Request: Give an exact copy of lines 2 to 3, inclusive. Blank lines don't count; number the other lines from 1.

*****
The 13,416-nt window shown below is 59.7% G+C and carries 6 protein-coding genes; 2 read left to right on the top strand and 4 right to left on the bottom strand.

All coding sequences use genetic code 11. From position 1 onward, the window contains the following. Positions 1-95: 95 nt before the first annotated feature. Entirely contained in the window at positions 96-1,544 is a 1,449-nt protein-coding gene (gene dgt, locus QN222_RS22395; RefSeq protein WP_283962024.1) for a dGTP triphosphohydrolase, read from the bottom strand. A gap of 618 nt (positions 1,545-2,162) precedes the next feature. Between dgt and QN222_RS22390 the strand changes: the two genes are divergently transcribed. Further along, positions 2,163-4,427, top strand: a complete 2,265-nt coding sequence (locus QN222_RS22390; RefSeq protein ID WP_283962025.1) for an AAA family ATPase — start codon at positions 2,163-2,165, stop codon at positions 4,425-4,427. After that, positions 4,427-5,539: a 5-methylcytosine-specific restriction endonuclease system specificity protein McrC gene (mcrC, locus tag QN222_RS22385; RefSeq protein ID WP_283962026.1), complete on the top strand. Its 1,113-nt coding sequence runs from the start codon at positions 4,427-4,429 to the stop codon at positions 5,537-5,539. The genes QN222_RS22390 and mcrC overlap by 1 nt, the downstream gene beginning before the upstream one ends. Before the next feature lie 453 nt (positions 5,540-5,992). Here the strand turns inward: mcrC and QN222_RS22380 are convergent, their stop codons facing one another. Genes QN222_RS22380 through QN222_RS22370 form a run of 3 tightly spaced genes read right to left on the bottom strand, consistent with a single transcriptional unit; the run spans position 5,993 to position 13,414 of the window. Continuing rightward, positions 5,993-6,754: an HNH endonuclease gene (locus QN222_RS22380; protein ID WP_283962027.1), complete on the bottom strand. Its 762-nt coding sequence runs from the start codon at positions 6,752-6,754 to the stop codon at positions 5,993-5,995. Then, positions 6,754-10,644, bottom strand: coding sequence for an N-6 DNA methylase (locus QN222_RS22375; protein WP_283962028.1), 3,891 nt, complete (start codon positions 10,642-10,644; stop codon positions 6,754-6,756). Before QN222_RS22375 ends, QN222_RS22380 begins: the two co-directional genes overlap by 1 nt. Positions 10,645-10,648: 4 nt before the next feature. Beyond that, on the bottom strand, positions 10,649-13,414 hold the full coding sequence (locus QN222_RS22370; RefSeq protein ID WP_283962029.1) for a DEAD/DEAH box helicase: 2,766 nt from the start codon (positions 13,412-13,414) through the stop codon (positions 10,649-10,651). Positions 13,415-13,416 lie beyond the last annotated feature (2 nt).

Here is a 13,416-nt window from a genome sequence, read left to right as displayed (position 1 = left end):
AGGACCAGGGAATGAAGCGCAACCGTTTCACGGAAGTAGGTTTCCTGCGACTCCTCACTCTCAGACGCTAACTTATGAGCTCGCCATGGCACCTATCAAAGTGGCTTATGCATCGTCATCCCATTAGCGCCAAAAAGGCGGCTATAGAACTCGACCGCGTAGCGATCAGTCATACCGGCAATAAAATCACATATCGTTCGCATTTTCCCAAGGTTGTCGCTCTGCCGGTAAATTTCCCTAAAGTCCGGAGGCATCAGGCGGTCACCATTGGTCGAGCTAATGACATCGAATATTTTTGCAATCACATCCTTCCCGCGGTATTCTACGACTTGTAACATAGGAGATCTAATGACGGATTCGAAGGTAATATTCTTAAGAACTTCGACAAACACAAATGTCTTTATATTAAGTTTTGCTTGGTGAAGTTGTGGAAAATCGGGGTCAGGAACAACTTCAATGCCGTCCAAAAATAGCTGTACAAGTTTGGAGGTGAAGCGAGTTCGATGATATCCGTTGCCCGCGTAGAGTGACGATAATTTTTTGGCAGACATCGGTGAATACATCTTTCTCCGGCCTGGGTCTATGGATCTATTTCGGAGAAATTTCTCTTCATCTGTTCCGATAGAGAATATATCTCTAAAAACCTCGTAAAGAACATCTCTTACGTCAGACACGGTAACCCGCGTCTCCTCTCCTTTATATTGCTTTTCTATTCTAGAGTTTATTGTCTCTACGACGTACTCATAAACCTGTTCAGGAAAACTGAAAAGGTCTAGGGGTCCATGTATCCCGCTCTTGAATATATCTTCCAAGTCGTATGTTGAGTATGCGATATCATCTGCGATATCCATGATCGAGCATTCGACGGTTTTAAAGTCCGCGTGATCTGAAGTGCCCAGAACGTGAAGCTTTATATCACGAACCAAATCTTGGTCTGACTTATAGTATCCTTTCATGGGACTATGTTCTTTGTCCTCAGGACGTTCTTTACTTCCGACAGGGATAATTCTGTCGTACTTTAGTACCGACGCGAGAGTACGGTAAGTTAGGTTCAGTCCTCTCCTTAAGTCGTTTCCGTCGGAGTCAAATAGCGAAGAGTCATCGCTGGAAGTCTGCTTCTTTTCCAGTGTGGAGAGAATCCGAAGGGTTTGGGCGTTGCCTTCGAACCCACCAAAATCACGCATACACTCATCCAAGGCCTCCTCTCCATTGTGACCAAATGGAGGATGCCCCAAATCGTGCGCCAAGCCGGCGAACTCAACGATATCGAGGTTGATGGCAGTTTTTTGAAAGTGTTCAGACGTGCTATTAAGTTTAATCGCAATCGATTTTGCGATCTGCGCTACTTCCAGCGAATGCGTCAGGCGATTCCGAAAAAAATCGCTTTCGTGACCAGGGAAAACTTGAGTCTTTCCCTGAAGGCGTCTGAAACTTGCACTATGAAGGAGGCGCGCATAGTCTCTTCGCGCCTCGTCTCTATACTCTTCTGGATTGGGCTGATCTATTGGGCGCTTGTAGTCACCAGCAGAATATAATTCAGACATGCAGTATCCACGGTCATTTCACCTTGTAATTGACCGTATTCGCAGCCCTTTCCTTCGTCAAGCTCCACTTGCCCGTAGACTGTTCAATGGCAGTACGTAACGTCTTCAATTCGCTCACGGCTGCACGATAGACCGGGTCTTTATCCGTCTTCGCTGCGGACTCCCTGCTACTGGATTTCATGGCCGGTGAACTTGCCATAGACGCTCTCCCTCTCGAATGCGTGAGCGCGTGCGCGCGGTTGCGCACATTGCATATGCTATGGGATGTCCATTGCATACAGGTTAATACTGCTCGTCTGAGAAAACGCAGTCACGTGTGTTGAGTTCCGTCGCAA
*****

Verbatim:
All coding sequences use genetic code 11. From position 1 onward, the window contains the following. Positions 1-95: 95 nt before the first annotated feature. Entirely contained in the window at positions 96-1,544 is a 1,449-nt protein-coding gene (gene dgt, locus QN222_RS22395; RefSeq protein WP_283962024.1) for a dGTP triphosphohydrolase, read from the bottom strand. A gap of 618 nt (positions 1,545-2,162) precedes the next feature. Between dgt and QN222_RS22390 the strand changes: the two genes are divergently transcribed. Further along, positions 2,163-4,427, top strand: a complete 2,265-nt coding sequence (locus QN222_RS22390; RefSeq protein ID WP_283962025.1) for an AAA family ATPase — start codon at positions 2,163-2,165, stop codon at positions 4,425-4,427. After that, positions 4,427-5,539: a 5-methylcytosine-specific restriction endonuclease system specificity protein McrC gene (mcrC, locus tag QN222_RS22385; RefSeq protein ID WP_283962026.1), complete on the top strand. Its 1,113-nt coding sequence runs from the start codon at positions 4,427-4,429 to the stop codon at positions 5,537-5,539. The genes QN222_RS22390 and mcrC overlap by 1 nt, the downstream gene beginning before the upstream one ends. Before the next feature lie 453 nt (positions 5,540-5,992). Here the strand turns inward: mcrC and QN222_RS22380 are convergent, their stop codons facing one another. Genes QN222_RS22380 through QN222_RS22370 form a run of 3 tightly spaced genes read right to left on the bottom strand, consistent with a single transcriptional unit; the run spans position 5,993 to position 13,414 of the window. Continuing rightward, positions 5,993-6,754: an HNH endonuclease gene (locus QN222_RS22380; protein ID WP_283962027.1), complete on the bottom strand. Its 762-nt coding sequence runs from the start codon at positions 6,752-6,754 to the stop codon at positions 5,993-5,995. Then, positions 6,754-10,644, bottom strand: coding sequence for an N-6 DNA methylase (locus QN222_RS22375; protein WP_283962028.1), 3,891 nt, complete (start codon positions 10,642-10,644; stop codon positions 6,754-6,756). Before QN222_RS22375 ends, QN222_RS22380 begins: the two co-directional genes overlap by 1 nt. Positions 10,645-10,648: 4 nt before the next feature. Beyond that, on the bottom strand, positions 10,649-13,414 hold the full coding sequence (locus QN222_RS22370; RefSeq protein ID WP_283962029.1) for a DEAD/DEAH box helicase: 2,766 nt from the start codon (positions 13,412-13,414) through the stop codon (positions 10,649-10,651). Positions 13,415-13,416 lie beyond the last annotated feature (2 nt).

Here is a 13,416-nt window from a genome sequence, read left to right as displayed (position 1 = left end):